UC Santa Barbara has received a five-year, $1.67 million grant from The Andrew W. Mellon Foundation to support the “UC Santa Barbara Mellon Engaging Humanities Initiative,” an innovative learning experiences, mentoring and academic support for students in humanities disciplines.
“‘Engaging Humanities’ will enhance the pedagogical practices of current and future faculty and help them develop innovative curricular models to convey connections between humanistic study, real-world issues and rewarding career pathways,” said David Marshall, UC Santa Barbara’s executive vice chancellor.
The initiative also will improve the pedagogical training of graduate students in ways that will prepare them for a variety of teaching contexts and expand their career options.
“We are excited that this grant will enable our faculty to develop cutting-edge courses that highlight the growing relevance of the humanities, especially as our society confronts pressing issues such as economic inequality, racial polarization, and climate change,” said John Majewski, the campus’s dean of humanities and fine arts. “These courses will highlight how skills such as analytical writing and critical thinking lead to rewarding careers and give students the tools they need to help change world.”
“This is an amazing opportunity,” said Linda Adler-Kassner, associate dean of undergraduate education at UC Santa Barbara and faculty director of the campus’s Center for Innovative Teaching, Research, and Learning. “It will attract students and bring them into the humanities by creating really fantastically innovative interdisciplinary courses that highlight the ways critical skills — communication skills, connections to citizenship — and career paths are threaded through humanities majors.”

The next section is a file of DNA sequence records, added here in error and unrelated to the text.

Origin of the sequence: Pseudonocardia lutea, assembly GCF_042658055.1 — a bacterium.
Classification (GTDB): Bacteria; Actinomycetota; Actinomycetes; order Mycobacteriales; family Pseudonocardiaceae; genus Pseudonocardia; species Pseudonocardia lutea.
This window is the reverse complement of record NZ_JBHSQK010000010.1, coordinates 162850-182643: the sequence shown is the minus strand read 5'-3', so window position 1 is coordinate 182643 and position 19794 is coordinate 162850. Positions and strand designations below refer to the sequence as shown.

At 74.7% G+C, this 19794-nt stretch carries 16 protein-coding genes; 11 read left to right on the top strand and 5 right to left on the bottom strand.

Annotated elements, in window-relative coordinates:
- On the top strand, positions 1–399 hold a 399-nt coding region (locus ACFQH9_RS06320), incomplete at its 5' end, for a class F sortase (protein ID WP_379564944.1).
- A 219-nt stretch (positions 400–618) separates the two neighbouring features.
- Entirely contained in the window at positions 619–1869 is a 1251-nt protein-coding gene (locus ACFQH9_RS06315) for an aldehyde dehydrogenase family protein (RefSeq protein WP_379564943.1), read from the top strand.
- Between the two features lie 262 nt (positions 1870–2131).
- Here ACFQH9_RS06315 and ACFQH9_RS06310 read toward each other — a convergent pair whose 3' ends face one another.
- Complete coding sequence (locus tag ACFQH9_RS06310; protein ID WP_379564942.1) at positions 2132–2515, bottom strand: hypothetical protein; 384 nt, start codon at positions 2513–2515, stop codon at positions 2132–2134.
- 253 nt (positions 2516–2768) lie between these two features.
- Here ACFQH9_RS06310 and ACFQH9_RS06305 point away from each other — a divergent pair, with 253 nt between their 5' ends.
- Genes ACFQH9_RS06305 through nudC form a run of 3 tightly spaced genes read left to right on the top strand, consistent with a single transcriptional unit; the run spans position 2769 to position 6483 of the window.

The initiative will feature smaller classes — learning communities — for new first-year and transfer students, plus large (200-plus students) interdisciplinary humanities courses taught by faculty members and teaching assistants. Students in the learning communities will have access to graduate mentors, and through their courses they also will compile portfolios that demonstrate what they have learned and showcase their skills and abilities for employers and graduate schools.
In addition, students will be connected to undergraduate research opportunities as well as to options for broader study, such as the university’s Education Abroad and UCDC programs.
The initiative also includes a research symposium each year that will enable all participants — undergraduate and graduate students, faculty and area residents — to learn more about how the program is both contributing to and expanding understandings of the humanities. “At the end of the second year we’ll have a symposium for students and faculty to come together to share what they’re learning with each other and with other humanities faculty,” Adler-Kassner said.
And it all begins with a pedagogical seminar that brings together humanities faculty, graduate students, area employers and community members to explore what it means to be in the humanities, identify the constituent elements of humanities expertise and why that expertise is widely applicable across career paths. “We’ll bring in all the stakeholders in humanities education so we can dig into those topics,” Adler-Kassner explained. “Proposals for courses and learning communities will come out of that.”
She added that the “Engaging Humanities” initiative builds on the foundation laid by the Discovery @ UCSB Seminars program, which gives students small-group opportunities to learn how knowledge-making takes place. “We put faculty together and have them talk about the constituent elements of their expertise and how they come together,” she said. “The discussions and courses demonstrate how creative our faculty and students are, and have been transformative across the campus.”
UC Santa Barbara is the recipient of other significant support from The Andrew W. Mellon Foundation, most recently in the form of the 2018-19 Mellon-Sawyer Seminar, “Energy Justice in Global Perspective,” which begins this month and will develop new critical and creative research practices in energy justice by building on emergent work in the humanities and interpretive social sciences. Also, English Professor Alan Liu was awarded a $1.1 million three-year grant last year for his WhatEvery1Says (WE1S) project, which studies the representation of the humanities in public discourse.